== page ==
The show opens with a 2022 work, Meta-Painting, which consists of a stack of 250 sheets of handmade hanji, Korean rice paper, which took about a year to dry and form a thick, blank slab.
The artist sees this as a textile of sorts, as the paper – specially made in a studio in the South Korean city of Mungyeong – has fibres woven together in a criss-cross pattern akin to woven material.
The work invites viewers to reflect on the invisible labour of papermaking and the bodily gestures involved in creating the work. Kimsooja says the work stemmed from a “non-doing and non-making” approach, which essentially requires minimal intervention on her part.
“Art making involves a certain kind of violence, which I’ve always had trouble with,” she says. “So I am not making the work … Everything is already there, I just recontextualised it.”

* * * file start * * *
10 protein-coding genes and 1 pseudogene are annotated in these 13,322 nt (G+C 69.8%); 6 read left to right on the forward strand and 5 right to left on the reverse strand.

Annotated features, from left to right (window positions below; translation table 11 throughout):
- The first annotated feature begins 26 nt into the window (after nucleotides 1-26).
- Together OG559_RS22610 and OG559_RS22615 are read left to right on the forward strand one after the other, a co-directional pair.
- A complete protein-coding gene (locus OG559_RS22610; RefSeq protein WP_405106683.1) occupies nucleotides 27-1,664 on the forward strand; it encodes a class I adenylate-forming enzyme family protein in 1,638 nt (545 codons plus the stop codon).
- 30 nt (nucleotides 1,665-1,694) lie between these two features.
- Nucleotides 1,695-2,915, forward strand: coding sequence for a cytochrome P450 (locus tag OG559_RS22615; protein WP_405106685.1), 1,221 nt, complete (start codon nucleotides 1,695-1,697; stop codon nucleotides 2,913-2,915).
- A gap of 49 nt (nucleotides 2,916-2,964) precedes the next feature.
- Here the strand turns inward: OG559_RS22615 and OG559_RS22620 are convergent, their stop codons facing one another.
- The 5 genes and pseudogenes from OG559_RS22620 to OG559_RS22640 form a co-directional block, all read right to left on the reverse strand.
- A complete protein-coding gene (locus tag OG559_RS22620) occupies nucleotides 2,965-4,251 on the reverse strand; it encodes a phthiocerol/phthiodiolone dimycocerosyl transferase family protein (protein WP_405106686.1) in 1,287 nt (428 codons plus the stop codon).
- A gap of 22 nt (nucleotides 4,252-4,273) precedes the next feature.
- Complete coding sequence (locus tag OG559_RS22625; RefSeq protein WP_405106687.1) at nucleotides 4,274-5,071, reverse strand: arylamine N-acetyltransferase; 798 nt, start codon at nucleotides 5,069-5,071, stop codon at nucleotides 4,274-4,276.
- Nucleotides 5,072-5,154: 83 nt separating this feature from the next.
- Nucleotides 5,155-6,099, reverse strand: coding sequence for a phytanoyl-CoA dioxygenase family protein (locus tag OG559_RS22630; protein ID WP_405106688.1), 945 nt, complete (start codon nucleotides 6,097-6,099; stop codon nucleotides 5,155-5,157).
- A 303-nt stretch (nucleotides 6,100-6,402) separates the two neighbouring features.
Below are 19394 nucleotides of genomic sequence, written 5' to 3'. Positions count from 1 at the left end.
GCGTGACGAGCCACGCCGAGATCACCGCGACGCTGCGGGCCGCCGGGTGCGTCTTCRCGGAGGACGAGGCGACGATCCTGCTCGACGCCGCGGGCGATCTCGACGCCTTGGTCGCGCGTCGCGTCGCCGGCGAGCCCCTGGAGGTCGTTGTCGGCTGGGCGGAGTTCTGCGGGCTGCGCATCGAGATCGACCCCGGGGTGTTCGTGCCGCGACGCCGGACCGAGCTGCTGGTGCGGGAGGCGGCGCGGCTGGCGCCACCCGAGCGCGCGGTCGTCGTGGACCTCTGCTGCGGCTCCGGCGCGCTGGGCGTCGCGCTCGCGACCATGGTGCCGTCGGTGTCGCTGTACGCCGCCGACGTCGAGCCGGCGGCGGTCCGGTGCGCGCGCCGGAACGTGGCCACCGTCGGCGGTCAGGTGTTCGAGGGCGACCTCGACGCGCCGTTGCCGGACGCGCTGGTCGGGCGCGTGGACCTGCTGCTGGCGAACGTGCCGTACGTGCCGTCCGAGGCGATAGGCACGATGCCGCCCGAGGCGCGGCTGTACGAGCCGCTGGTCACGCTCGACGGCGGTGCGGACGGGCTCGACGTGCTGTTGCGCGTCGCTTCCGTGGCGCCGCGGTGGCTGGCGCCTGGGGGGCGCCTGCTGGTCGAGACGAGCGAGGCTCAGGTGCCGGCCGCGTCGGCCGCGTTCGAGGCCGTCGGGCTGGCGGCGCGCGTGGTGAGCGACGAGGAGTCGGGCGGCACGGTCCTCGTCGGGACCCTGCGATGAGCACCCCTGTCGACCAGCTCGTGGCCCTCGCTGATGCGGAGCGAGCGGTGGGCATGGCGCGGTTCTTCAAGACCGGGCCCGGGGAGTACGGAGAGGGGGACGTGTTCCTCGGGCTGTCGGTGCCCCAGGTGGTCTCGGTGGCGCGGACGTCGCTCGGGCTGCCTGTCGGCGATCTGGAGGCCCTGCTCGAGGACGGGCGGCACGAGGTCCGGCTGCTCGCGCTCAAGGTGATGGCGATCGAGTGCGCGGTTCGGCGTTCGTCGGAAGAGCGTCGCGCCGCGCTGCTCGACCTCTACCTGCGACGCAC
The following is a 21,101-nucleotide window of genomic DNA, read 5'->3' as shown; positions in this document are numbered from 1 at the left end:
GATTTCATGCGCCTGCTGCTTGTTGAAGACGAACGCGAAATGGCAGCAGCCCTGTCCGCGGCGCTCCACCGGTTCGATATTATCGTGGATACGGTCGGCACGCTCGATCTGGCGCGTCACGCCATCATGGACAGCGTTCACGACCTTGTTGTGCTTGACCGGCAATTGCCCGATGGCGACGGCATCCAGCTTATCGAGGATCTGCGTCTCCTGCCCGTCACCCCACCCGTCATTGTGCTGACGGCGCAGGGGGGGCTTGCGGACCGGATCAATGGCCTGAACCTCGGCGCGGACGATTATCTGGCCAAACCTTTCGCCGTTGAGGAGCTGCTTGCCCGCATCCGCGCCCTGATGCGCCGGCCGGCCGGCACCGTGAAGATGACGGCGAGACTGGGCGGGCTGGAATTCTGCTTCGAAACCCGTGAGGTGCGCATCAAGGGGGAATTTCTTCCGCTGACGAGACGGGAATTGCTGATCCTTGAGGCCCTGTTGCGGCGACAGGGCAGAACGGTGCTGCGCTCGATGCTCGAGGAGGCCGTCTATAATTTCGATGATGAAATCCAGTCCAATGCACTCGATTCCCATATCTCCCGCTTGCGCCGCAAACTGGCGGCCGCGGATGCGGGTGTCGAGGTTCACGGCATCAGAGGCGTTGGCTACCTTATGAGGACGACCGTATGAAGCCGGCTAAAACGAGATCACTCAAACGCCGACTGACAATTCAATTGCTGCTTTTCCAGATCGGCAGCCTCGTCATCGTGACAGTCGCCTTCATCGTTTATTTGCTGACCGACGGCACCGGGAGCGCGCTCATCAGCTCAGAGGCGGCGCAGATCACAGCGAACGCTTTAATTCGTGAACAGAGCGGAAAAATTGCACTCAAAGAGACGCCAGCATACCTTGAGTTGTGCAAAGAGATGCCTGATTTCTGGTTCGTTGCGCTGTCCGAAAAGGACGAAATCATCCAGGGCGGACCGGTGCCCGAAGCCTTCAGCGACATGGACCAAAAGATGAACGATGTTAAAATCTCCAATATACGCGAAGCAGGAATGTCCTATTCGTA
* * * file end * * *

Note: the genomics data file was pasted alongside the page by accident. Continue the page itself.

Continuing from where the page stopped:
This philosophy was inspired by an encounter in 1985 with avant-garde US composer John Cage’s work at the Biennale de Paris.
She recalls being eager to hear Cage’s music but instead heard nothing but silence. Then she discovered a statement: “Whether you try to make it or not, the sound is heard.” It had a profound effect on her.
“Since then, I started looking at nature and art from that perspective,” she says.
In a 2023 work, Geometry of Mind, she rolled a series of smooth clay balls and placed them on a plinth interspersed with rough fragments of clay which she pulled forcefully from a larger block of clay.
The way that she works with clay and the concept she shares with us is extraordinary
Maud Page, Art Gallery of New South Wales
“When you grab the clay there is an action that needs your aggression,” says Kimsooja. “I wanted to juxtapose that state of mind with the opposite – caressing the clay, taking care and making it precious in a way when rolling it into a ball.”
This work stemmed from a previous participatory project, Archive of Mind, shown at various institutions including Sydney’s Art Gallery of New South Wales, in which Kimsooja invited visitors to roll their own balls in a meditative manner.